By Maya Leshikar
Northwest Asian Weekly
Mona Das was in the shower during a visit to her brother’s house when she had an epiphany. She got out of the shower, looked to her brother and his girlfriend, and told them, “I’m going to be a senator.”
That was 13 years ago.
Das, now the Washington State Senator for the 47th district, is serving her first term after defeating sitting Republican Sen. Joe Fain in 2018. She briefly ran for Congress in the 8th congressional district, but withdrew from the race due to a lack of funds and an oversaturated democratic primary. She turned her focus to the state Senate instead.
“We have those crazy dreams that come to us and sometimes we put those dreams on a shelf and sometimes we bring them down, dust them off, and take a look at them again,” Das said. “That was one of those dreams for me.”
At the time the revelation came to her, she had no idea how she was going to make it a reality, since she didn’t know any female Indian politicians and wasn’t sure if it was even possible.
She was born in Bihar, India and was an infant when her family brought her to the United States, with only six dollars. She describes her family as being “classically Indian,” where politics was never anything they discussed.
“Many folks don’t participate in politics in our country and I would love to see that change,” Das said. “As more and more Indians are running, people start to realize what power we have if we just use that power to uplift the voices of our culture.”
Das studied psychology at the University of Cincinnati, then went back to school at age 38 to get an MBA in sustainable business from Pinchot University (now Presidio Graduate School). She had an early career in the tech industry, but since 2004, she has owned and operated her mortgage business, MOXY Mortgage, which educates and empowers first-time homebuyers.
She shepherded her passion for sustainable business and housing into her Senate career. She is vice chair of the Housing Stability and Affordability Committee and serves on three other committees, including Transportation, Financial Institutions, Economic Development & Trade, and Environment, Energy & Technology.
But what she is likely most known for is sponsoring SB 5323, a bill that prohibits retailers in Washington from handing out single-use plastic bags. The goal of the bill is to reduce plastic waste and create an incentive for shoppers to bring reusable bags. It’s something that Das knows well from a year living in Europe.
She jokes that she always knew when someone was going to the grocery store because they had a wad of reusable bags under their arm. It is that type of behavior she wants to see carry over to Washington, like it has California and New York. The bill has passed the Senate, and she says she was proud to have four Republicans sign it.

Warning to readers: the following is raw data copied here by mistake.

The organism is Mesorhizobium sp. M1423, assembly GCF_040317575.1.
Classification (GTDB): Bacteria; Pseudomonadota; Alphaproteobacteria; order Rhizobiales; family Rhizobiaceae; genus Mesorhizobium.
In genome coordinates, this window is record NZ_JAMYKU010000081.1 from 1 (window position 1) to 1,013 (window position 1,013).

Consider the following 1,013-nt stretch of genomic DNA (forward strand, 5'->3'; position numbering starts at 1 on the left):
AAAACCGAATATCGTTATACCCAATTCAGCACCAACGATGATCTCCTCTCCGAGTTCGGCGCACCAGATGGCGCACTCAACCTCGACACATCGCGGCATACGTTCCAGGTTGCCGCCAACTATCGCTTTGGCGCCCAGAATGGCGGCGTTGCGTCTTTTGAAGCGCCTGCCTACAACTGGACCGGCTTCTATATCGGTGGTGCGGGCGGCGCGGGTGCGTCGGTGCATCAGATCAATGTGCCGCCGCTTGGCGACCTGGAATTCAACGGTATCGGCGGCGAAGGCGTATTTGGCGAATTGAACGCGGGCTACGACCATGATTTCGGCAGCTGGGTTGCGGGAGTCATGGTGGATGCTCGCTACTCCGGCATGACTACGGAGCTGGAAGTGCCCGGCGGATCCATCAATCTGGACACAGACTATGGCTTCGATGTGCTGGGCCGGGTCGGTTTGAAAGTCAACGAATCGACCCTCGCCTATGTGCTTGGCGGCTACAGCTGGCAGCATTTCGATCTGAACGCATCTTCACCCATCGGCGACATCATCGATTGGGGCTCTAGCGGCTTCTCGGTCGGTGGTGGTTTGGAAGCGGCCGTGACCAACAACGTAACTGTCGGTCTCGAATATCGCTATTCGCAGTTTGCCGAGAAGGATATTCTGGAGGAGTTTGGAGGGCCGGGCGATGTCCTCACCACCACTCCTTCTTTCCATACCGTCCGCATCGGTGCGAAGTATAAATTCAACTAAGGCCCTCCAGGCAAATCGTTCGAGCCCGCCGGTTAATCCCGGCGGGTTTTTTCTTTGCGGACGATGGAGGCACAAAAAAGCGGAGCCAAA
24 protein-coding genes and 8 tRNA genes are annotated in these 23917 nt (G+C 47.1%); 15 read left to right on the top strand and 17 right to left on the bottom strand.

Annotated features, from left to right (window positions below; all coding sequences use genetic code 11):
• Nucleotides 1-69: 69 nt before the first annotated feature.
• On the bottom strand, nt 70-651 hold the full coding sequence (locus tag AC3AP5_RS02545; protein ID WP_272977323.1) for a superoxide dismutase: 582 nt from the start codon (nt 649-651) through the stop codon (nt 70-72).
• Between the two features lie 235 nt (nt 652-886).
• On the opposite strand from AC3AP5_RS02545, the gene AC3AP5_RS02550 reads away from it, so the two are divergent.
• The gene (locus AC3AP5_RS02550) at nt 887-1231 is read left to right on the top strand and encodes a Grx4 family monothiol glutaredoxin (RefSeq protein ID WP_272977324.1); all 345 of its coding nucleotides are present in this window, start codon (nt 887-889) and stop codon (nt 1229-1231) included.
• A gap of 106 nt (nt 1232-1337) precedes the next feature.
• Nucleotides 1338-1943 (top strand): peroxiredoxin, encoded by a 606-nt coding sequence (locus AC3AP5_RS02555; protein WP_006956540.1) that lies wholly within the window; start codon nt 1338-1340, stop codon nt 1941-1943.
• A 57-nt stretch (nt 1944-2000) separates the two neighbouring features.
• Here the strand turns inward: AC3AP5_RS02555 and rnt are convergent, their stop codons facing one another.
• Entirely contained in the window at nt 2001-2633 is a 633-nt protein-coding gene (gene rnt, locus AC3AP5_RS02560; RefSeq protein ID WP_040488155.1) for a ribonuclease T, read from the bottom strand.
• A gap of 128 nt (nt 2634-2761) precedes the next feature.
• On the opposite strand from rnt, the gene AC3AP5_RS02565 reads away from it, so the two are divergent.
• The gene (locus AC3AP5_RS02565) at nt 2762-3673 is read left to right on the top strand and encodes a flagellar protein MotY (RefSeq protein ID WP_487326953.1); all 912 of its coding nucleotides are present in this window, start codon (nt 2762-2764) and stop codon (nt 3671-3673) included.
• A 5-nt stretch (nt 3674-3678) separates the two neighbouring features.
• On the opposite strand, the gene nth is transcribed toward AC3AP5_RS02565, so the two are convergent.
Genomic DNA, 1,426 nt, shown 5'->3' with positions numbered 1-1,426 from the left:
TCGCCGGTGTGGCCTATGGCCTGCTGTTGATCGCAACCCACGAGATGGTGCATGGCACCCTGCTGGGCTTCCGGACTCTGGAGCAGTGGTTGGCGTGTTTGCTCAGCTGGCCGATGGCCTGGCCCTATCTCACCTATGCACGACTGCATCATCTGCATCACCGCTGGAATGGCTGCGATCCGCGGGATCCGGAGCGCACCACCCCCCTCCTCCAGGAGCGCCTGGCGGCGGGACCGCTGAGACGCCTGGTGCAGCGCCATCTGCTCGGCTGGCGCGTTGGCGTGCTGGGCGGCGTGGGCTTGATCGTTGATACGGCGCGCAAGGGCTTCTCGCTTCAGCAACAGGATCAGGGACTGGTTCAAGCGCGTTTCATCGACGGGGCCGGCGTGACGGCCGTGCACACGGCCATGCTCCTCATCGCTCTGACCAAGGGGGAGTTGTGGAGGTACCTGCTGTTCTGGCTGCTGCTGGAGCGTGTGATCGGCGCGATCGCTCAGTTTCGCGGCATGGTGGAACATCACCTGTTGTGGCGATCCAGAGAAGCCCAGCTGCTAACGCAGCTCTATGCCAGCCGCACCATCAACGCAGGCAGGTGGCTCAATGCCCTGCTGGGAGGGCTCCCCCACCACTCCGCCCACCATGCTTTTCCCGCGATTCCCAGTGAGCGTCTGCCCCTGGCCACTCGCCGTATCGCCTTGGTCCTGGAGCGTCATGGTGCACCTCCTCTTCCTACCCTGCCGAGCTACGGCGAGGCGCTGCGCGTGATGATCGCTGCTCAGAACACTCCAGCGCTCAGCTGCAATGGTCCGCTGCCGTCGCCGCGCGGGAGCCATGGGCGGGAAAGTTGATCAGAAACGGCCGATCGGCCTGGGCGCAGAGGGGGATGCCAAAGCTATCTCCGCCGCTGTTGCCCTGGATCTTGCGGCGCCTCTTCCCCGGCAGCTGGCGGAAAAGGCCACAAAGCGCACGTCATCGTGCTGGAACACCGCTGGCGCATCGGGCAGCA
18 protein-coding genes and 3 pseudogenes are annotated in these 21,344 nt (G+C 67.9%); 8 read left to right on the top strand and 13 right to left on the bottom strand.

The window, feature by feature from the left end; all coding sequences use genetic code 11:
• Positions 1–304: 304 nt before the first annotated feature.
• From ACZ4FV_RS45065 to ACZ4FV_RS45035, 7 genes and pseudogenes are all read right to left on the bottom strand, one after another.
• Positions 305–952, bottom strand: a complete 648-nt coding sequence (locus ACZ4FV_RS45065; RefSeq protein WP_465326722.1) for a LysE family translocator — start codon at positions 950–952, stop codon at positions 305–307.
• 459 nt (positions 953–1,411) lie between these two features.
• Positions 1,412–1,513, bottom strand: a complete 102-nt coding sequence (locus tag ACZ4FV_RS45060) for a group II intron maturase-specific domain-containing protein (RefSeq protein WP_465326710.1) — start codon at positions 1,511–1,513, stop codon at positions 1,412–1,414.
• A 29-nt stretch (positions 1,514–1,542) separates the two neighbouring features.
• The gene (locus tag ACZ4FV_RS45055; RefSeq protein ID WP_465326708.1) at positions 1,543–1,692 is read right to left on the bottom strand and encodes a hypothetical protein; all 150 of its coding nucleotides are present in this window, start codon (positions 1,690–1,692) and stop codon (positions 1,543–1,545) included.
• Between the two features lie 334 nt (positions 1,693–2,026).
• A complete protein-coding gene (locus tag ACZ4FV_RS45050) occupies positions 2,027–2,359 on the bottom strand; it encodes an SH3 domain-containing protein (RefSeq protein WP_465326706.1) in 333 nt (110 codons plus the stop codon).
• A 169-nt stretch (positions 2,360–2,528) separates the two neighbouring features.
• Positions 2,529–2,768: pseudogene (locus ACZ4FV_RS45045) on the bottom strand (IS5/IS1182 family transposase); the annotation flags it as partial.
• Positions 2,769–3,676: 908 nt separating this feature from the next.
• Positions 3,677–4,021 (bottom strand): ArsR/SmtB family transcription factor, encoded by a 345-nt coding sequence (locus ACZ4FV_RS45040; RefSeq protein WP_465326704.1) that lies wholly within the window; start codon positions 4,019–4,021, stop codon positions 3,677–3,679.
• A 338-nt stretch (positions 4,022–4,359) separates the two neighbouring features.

“This plastic bag bill that I’m getting ready to pass has been in Olympia for five to eight years. The climate wasn’t ready, the people weren’t ready for a bill like this, so it’s pretty exciting we got it to where it is. I’m very honored to be the person to bring the bill to the finish line,” Das said.
Sen. Das hopes that by the end of the session, eight of the bills she worked on will pass. She says she found success when she began viewing the bill process like a mortgage process—that means championing a bill at every step to ensure it moves forward.
“The secret to my success is I don’t take no for an answer,” Das said. “I just ask a different question.”
This year’s legislative class is one of the most diverse in state history, and Das is often told how the freshman class has brought much-needed excitement to the Senate. The number of women of color doubled last year, and Das joined Manka Dhingra to become one of two Indian American women in the Senate.
Das considers it her mission to help inspire Washington’s next set of leaders inspire Washington’s next set of leaders so legislatures can look more like the people they serve.
“My overarching goal is to inspire other young people of color to run for office and get involved in their communities,” Das said. “That’s how passionately I feel about it, I want to be a part of training the next generation.”
Once, around the time Das had first moved to the Pacific Northwest, she was taking her dog out for a walk when she saw a campaign sign for Pramila Jayapal. She stood in front of that sign for almost five minutes as her dog pulled on its leash, and cried.
“I will never forget that moment because I knew by reading her name that she was an Indian woman,” Das recalled. “It was the first time I realized my crazy dream was possible, and that is what drives me every day, because I do believe that representation truly matters.”
Maya can be reached at firstname.lastname@example.org.